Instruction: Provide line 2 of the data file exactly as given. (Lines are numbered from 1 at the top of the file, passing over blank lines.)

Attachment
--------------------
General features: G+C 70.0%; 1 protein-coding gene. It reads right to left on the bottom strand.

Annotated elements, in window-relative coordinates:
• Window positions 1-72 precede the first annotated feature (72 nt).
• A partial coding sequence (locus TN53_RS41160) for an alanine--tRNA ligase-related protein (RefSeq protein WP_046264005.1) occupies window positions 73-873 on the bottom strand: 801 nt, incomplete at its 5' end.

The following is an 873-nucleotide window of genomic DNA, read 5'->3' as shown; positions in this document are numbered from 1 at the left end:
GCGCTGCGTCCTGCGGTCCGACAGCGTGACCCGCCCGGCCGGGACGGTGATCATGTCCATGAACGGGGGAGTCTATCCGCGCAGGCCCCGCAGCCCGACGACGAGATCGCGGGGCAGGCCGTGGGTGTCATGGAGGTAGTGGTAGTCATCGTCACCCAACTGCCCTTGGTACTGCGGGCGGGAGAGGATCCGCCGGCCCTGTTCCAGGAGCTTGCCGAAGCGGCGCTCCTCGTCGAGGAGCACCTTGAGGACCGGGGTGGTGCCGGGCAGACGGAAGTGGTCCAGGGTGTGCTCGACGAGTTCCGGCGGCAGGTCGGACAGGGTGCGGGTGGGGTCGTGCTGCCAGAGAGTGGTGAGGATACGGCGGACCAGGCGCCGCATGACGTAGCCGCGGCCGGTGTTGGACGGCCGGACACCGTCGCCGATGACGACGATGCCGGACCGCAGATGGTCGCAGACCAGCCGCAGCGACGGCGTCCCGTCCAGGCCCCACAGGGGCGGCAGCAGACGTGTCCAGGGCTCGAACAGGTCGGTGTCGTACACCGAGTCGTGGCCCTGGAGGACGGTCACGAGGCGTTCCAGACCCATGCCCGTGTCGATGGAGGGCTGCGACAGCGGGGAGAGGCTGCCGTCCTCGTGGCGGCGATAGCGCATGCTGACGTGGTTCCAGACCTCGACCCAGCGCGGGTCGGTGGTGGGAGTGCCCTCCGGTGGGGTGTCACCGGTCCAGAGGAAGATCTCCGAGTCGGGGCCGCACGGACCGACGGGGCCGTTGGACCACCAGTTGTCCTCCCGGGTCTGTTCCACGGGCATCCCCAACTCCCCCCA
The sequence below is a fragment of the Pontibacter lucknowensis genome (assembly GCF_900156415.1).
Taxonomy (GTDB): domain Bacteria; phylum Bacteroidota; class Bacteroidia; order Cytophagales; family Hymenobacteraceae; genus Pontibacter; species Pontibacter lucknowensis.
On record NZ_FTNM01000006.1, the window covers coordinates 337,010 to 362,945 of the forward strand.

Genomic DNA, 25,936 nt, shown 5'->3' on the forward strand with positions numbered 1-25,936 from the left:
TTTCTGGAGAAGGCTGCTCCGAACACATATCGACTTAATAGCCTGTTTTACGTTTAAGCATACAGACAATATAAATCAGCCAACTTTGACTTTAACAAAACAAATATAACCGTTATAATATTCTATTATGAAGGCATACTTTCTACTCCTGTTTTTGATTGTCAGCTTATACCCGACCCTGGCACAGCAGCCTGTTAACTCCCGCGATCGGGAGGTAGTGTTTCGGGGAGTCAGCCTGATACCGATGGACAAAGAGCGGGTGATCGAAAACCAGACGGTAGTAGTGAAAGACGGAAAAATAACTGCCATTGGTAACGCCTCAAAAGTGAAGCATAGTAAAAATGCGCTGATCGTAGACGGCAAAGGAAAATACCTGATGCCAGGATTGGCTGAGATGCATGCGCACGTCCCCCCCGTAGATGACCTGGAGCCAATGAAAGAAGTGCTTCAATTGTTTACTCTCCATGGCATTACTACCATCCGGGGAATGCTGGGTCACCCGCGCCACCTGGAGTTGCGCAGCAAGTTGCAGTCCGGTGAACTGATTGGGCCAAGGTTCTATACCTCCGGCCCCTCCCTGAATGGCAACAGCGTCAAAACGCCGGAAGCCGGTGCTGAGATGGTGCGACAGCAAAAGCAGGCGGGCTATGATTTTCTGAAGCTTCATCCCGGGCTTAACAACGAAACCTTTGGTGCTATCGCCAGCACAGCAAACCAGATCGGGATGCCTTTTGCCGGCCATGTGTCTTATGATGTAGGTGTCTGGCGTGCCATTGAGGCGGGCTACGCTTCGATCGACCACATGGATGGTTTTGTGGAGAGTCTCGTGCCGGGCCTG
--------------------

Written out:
Annotated elements, in window-relative coordinates: